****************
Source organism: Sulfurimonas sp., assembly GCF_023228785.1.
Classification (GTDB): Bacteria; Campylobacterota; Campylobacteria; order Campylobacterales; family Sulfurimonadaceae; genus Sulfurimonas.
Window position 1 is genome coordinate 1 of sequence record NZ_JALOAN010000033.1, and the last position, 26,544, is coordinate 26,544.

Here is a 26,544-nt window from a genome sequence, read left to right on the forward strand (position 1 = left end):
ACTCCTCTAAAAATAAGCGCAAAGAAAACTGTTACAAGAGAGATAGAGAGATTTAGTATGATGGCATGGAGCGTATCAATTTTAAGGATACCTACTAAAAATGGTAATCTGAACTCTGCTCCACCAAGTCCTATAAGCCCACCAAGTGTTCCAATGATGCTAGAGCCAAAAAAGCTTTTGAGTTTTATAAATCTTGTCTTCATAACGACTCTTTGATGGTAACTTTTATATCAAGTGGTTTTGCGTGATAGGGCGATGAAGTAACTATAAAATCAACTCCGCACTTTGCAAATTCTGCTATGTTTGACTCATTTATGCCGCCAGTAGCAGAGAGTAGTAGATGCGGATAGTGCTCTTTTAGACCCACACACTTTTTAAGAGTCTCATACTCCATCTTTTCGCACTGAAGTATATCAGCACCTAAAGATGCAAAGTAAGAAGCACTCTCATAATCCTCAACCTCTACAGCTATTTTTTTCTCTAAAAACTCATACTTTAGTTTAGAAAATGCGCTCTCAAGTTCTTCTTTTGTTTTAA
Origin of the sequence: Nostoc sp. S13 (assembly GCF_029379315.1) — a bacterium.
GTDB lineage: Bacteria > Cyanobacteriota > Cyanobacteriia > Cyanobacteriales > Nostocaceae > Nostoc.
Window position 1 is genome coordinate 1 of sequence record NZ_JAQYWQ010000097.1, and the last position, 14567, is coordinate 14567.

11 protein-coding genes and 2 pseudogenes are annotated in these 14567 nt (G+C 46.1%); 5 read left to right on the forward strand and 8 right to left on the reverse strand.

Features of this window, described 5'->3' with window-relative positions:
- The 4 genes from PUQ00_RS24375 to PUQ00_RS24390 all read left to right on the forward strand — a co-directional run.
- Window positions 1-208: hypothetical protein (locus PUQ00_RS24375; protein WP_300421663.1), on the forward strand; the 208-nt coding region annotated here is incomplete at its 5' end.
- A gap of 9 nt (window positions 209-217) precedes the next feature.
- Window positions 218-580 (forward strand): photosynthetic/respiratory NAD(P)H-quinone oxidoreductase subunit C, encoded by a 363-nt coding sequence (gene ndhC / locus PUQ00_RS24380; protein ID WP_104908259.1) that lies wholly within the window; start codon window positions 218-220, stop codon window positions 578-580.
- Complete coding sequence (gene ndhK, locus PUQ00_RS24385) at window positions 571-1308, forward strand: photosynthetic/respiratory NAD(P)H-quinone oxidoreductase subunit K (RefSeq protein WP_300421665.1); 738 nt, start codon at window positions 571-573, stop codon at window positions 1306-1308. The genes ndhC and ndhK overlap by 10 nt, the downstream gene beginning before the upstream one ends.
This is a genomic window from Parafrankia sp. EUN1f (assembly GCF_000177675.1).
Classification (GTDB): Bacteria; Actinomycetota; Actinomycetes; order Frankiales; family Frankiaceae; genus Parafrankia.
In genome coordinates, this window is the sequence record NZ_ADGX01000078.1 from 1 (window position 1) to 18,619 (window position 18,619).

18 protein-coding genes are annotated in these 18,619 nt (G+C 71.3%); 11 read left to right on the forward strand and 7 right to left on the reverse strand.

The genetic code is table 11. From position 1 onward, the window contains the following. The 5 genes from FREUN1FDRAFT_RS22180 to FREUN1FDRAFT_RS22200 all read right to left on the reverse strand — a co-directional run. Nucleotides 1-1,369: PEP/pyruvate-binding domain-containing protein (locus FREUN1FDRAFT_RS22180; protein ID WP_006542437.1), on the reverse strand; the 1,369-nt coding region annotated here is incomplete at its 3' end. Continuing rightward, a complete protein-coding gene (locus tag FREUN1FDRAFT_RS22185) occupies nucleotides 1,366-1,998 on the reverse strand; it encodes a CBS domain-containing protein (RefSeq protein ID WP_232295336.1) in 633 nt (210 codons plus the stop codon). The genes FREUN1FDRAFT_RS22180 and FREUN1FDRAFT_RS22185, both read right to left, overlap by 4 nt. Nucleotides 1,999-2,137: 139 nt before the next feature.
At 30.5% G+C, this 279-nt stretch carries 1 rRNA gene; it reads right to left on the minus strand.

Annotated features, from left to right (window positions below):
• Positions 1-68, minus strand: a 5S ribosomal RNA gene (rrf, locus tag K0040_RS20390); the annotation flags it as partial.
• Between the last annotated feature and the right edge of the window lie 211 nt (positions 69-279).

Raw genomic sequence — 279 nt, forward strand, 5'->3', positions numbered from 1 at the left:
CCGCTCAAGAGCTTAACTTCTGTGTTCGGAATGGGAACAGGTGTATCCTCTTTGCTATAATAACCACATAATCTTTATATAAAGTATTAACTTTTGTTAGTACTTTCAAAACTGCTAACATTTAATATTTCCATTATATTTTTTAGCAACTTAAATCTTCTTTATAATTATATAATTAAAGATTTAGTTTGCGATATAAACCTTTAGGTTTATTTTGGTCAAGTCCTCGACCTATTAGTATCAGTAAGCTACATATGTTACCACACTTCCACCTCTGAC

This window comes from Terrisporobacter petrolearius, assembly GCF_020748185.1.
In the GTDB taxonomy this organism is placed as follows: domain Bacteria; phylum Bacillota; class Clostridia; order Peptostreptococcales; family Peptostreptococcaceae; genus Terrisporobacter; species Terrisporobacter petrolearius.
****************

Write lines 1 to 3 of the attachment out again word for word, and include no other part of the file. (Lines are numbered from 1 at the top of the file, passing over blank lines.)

Source organism: Sulfurimonas sp., assembly GCF_023228785.1.
Classification (GTDB): Bacteria; Campylobacterota; Campylobacteria; order Campylobacterales; family Sulfurimonadaceae; genus Sulfurimonas.
Window position 1 is genome coordinate 1 of sequence record NZ_JALOAN010000033.1, and the last position, 26,544, is coordinate 26,544.